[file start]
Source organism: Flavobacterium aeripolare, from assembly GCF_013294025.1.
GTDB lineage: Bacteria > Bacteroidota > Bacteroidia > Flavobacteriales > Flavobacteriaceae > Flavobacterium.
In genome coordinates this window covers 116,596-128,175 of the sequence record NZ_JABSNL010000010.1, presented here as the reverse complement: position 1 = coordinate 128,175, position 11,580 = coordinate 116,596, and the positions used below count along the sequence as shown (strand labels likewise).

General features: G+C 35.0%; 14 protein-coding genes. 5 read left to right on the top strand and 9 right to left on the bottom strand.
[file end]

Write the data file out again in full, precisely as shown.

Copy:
Source organism: Flavobacterium aeripolare, from assembly GCF_013294025.1.
GTDB lineage: Bacteria > Bacteroidota > Bacteroidia > Flavobacteriales > Flavobacteriaceae > Flavobacterium.
In genome coordinates this window covers 116,596-128,175 of the sequence record NZ_JABSNL010000010.1, presented here as the reverse complement: position 1 = coordinate 128,175, position 11,580 = coordinate 116,596, and the positions used below count along the sequence as shown (strand labels likewise).

General features: G+C 35.0%; 14 protein-coding genes. 5 read left to right on the top strand and 9 right to left on the bottom strand.